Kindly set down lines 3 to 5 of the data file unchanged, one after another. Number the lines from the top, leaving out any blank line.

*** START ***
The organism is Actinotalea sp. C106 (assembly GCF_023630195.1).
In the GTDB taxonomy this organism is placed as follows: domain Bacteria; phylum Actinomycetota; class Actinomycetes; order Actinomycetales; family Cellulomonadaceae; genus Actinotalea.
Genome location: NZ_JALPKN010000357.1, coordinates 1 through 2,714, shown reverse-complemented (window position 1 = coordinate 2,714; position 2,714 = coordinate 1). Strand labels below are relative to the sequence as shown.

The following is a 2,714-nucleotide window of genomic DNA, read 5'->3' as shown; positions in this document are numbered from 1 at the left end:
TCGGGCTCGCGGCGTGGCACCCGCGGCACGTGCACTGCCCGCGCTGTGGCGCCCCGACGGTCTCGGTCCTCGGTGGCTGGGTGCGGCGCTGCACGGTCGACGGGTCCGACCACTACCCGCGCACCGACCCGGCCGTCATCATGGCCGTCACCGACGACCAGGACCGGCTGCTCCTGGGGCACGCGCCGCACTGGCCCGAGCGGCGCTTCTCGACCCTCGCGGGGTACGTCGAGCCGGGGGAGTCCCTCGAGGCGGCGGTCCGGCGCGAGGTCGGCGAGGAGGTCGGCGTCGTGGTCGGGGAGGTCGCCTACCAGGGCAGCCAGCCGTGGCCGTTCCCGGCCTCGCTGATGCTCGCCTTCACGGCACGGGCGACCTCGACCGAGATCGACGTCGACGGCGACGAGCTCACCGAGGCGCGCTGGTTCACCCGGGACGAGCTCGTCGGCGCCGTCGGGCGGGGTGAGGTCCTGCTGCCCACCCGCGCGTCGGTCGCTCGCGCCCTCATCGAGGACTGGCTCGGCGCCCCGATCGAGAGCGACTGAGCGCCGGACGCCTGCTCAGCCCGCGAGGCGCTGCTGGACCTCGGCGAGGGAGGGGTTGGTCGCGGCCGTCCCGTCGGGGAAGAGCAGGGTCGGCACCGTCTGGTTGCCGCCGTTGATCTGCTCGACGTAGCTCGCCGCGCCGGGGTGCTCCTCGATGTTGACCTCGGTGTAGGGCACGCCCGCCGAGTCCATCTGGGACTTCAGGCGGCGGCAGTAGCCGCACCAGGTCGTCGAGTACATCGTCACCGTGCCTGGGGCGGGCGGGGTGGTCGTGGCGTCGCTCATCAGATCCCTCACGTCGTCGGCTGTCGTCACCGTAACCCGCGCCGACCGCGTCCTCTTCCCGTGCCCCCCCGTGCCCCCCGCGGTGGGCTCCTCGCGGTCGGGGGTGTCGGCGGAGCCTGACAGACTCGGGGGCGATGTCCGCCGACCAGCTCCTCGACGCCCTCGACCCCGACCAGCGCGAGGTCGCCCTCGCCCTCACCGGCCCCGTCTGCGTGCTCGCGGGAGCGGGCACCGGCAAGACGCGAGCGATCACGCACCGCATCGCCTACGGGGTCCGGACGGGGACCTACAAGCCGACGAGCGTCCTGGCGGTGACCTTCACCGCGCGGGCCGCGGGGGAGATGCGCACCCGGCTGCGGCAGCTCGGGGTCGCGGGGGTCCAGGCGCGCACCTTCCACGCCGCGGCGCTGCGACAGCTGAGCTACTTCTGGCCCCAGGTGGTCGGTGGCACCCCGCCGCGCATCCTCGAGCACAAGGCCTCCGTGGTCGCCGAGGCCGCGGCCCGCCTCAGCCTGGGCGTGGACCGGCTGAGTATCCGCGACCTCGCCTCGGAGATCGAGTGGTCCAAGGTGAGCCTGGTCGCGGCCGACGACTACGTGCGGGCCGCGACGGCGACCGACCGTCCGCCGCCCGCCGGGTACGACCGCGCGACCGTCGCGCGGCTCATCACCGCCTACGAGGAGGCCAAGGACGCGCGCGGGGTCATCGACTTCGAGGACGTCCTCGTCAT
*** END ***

Genome location: NZ_JALPKN010000357.1, coordinates 1 through 2,714, shown reverse-complemented (window position 1 = coordinate 2,714; position 2,714 = coordinate 1). Strand labels below are relative to the sequence as shown.

The following is a 2,714-nucleotide window of genomic DNA, read 5'->3' as shown; positions in this document are numbered from 1 at the left end:
TCGGGCTCGCGGCGTGGCACCCGCGGCACGTGCACTGCCCGCGCTGTGGCGCCCCGACGGTCTCGGTCCTCGGTGGCTGGGTGCGGCGCTGCACGGTCGACGGGTCCGACCACTACCCGCGCACCGACCCGGCCGTCATCATGGCCGTCACCGACGACCAGGACCGGCTGCTCCTGGGGCACGCGCCGCACTGGCCCGAGCGGCGCTTCTCGACCCTCGCGGGGTACGTCGAGCCGGGGGAGTCCCTCGAGGCGGCGGTCCGGCGCGAGGTCGGCGAGGAGGTCGGCGTCGTGGTCGGGGAGGTCGCCTACCAGGGCAGCCAGCCGTGGCCGTTCCCGGCCTCGCTGATGCTCGCCTTCACGGCACGGGCGACCTCGACCGAGATCGACGTCGACGGCGACGAGCTCACCGAGGCGCGCTGGTTCACCCGGGACGAGCTCGTCGGCGCCGTCGGGCGGGGTGAGGTCCTGCTGCCCACCCGCGCGTCGGTCGCTCGCGCCCTCATCGAGGACTGGCTCGGCGCCCCGATCGAGAGCGACTGAGCGCCGGACGCCTGCTCAGCCCGCGAGGCGCTGCTGGACCTCGGCGAGGGAGGGGTTGGTCGCGGCCGTCCCGTCGGGGAAGAGCAGGGTCGGCACCGTCTGGTTGCCGCCGTTGATCTGCTCGACGTAGCTCGCCGCGCCGGGGTGCTCCTCGATGTTGACCTCGGTGTAGGGCACGCCCGCCGAGTCCATCTGGGACTTCAGGCGGCGGCAGTAGCCGCACCAGGTCGTCGAGTACATCGTCACCGTGCCTGGGGCGGGCGGGGTGGTCGTGGCGTCGCTCATCAGATCCCTCACGTCGTCGGCTGTCGTCACCGTAACCCGCGCCGACCGCGTCCTCTTCCCGTGCCCCCCCGTGCCCCCCGCGGTGGGCTCCTCGCGGTCGGGGGTGTCGGCGGAGCCTGACAGACTCGGGGGCGATGTCCGCCGACCAGCTCCTCGACGCCCTCGACCCCGACCAGCGCGAGGTCGCCCTCGCCCTCACCGGCCCCGTCTGCGTGCTCGCGGGAGCGGGCACCGGCAAGACGCGAGCGATCACGCACCGCATCGCCTACGGGGTCCGGACGGGGACCTACAAGCCGACGAGCGTCCTGGCGGTGACCTTCACCGCGCGGGCCGCGGGGGAGATGCGCACCCGGCTGCGGCAGCTCGGGGTCGCGGGGGTCCAGGCGCGCACCTTCCACGCCGCGGCGCTGCGACAGCTGAGCTACTTCTGGCCCCAGGTGGTCGGTGGCACCCCGCCGCGCATCCTCGAGCACAAGGCCTCCGTGGTCGCCGAGGCCGCGGCCCGCCTCAGCCTGGGCGTGGACCGGCTGAGTATCCGCGACCTCGCCTCGGAGATCGAGTGGTCCAAGGTGAGCCTGGTCGCGGCCGACGACTACGTGCGGGCCGCGACGGCGACCGACCGTCCGCCGCCCGCCGGGTACGACCGCGCGACCGTCGCGCGGCTCATCACCGCCTACGAGGAGGCCAAGGACGCGCGCGGGGTCATCGACTTCGAGGACGTCCTCGTCAT